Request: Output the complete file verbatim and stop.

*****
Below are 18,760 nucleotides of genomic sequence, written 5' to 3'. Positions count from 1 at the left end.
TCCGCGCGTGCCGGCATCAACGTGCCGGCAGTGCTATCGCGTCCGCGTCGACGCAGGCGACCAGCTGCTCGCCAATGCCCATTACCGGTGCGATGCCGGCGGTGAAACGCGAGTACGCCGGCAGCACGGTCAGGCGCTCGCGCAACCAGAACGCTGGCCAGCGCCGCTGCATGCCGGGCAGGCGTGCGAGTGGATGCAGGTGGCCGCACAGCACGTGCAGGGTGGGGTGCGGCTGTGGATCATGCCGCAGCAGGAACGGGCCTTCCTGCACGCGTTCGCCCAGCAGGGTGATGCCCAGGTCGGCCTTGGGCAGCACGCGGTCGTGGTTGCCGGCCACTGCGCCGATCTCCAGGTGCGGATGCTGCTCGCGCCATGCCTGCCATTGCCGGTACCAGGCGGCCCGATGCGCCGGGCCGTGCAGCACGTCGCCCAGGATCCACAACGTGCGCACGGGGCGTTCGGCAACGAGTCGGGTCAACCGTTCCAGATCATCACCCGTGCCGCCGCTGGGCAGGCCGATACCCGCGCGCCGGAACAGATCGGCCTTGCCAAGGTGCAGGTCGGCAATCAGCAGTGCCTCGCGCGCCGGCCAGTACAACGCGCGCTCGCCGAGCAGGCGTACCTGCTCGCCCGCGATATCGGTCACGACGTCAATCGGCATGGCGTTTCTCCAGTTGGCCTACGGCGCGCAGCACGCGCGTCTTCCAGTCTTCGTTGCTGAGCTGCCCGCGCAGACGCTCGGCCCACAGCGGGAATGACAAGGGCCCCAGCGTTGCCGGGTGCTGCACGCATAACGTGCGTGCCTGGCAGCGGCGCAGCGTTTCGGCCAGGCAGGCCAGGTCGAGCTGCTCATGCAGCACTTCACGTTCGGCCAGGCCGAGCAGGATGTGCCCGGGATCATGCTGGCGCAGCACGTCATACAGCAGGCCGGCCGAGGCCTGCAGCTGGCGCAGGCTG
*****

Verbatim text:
Below are 18,760 nucleotides of genomic sequence, written 5' to 3'. Positions count from 1 at the left end.
TCCGCGCGTGCCGGCATCAACGTGCCGGCAGTGCTATCGCGTCCGCGTCGACGCAGGCGACCAGCTGCTCGCCAATGCCCATTACCGGTGCGATGCCGGCGGTGAAACGCGAGTACGCCGGCAGCACGGTCAGGCGCTCGCGCAACCAGAACGCTGGCCAGCGCCGCTGCATGCCGGGCAGGCGTGCGAGTGGATGCAGGTGGCCGCACAGCACGTGCAGGGTGGGGTGCGGCTGTGGATCATGCCGCAGCAGGAACGGGCCTTCCTGCACGCGTTCGCCCAGCAGGGTGATGCCCAGGTCGGCCTTGGGCAGCACGCGGTCGTGGTTGCCGGCCACTGCGCCGATCTCCAGGTGCGGATGCTGCTCGCGCCATGCCTGCCATTGCCGGTACCAGGCGGCCCGATGCGCCGGGCCGTGCAGCACGTCGCCCAGGATCCACAACGTGCGCACGGGGCGTTCGGCAACGAGTCGGGTCAACCGTTCCAGATCATCACCCGTGCCGCCGCTGGGCAGGCCGATACCCGCGCGCCGGAACAGATCGGCCTTGCCAAGGTGCAGGTCGGCAATCAGCAGTGCCTCGCGCGCCGGCCAGTACAACGCGCGCTCGCCGAGCAGGCGTACCTGCTCGCCCGCGATATCGGTCACGACGTCAATCGGCATGGCGTTTCTCCAGTTGGCCTACGGCGCGCAGCACGCGCGTCTTCCAGTCTTCGTTGCTGAGCTGCCCGCGCAGACGCTCGGCCCACAGCGGGAATGACAAGGGCCCCAGCGTTGCCGGGTGCTGCACGCATAACGTGCGTGCCTGGCAGCGGCGCAGCGTTTCGGCCAGGCAGGCCAGGTCGAGCTGCTCATGCAGCACTTCACGTTCGGCCAGGCCGAGCAGGATGTGCCCGGGATCATGCTGGCGCAGCACGTCATACAGCAGGCCGGCCGAGGCCTGCAGCTGGCGCAGGCTG